Trust is so essential to selling that if you never gain it, or worse yet you lose it, you’re toast. Here authenticity is often synonymous with agreeability as well. You want at least the majority of your customer base to be able to agree and relate with what you are saying. This, however, must also be genuine. Pretending you understand the customer’s world without having experienced it, or with no knowledge of it, will only cause your authenticity to come across as disingenuous. Do your research. When possible, even try to experience what the customer does. By putting yourself in his or her shoes and really feeling the emotions he or she feels in relationship to a product, service, or experience, you’ll reach an authentic place of learning.
The goal is to make sure they care and believe. First, identify the emotion that fits your product. Then decide on the vehicle for delivering that feeling. Do you want customers to feel “hope” and that they “can make a difference,” or do you want them to feel “inspired” and “motivated”? Should they feel “unique” and “special,” or “safe” and “protected”? With these descriptions alone if you were asked to guess the brand behind the feeling could you not conjure up a list of probable prospects? As soon as you hear “inspired,” brands like Apple, Ted Talks, and Tesla come to mind. This is because powerful brands understand that emotion drives connection, and connection drives brand loyalty. So, ask yourself, “if I were to separate my product from its message, could my customers identify the name of my company or product from the message alone?” If not, then you haven’t made the emotional connection required to be remembered.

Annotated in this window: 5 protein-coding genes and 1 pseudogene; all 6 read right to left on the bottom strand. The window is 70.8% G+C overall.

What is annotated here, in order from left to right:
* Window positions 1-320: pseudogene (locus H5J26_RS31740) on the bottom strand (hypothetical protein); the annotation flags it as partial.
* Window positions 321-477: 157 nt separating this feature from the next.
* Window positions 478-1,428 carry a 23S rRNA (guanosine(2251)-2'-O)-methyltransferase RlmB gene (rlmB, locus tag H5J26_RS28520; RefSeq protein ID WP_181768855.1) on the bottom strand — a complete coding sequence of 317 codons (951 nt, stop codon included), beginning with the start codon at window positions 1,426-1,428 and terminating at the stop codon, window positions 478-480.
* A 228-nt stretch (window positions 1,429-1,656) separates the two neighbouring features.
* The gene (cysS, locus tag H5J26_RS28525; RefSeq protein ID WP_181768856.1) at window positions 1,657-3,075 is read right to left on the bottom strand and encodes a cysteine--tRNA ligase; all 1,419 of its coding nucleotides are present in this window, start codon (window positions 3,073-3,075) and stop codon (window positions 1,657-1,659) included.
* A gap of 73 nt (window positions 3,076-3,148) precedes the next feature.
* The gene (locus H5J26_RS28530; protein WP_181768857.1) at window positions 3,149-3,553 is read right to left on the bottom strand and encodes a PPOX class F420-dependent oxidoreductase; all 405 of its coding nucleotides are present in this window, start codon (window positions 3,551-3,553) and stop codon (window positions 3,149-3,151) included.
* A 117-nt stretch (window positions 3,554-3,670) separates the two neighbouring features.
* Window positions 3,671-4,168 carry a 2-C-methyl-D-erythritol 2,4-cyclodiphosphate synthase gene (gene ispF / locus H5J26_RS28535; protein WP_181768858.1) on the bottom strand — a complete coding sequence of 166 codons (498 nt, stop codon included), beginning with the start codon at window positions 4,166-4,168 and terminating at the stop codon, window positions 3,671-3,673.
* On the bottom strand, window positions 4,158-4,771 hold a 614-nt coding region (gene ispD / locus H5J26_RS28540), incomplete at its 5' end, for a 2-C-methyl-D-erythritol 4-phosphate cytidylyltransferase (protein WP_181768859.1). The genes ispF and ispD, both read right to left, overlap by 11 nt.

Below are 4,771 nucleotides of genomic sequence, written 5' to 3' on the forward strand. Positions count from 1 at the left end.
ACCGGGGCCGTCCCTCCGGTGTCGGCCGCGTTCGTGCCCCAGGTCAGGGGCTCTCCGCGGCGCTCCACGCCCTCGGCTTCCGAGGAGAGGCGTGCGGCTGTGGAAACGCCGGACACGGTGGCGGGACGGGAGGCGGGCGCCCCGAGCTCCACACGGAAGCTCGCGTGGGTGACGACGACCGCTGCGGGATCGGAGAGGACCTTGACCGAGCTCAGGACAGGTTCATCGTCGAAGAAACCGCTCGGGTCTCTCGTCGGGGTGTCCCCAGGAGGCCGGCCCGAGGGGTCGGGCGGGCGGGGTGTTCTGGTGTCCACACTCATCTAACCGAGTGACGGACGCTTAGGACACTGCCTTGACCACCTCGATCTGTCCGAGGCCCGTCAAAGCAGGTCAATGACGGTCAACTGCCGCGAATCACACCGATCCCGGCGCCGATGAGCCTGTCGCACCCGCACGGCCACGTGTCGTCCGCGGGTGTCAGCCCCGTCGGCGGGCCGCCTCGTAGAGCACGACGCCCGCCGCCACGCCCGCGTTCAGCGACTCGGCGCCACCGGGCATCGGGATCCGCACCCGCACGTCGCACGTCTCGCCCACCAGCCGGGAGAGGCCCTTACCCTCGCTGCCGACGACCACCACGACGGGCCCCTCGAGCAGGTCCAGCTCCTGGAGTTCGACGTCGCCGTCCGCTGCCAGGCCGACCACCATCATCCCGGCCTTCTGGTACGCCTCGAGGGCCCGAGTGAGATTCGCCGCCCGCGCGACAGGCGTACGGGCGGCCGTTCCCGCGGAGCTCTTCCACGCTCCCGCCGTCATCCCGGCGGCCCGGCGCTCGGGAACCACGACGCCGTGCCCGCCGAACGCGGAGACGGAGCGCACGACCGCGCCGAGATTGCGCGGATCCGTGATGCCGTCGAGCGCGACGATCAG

Call for Action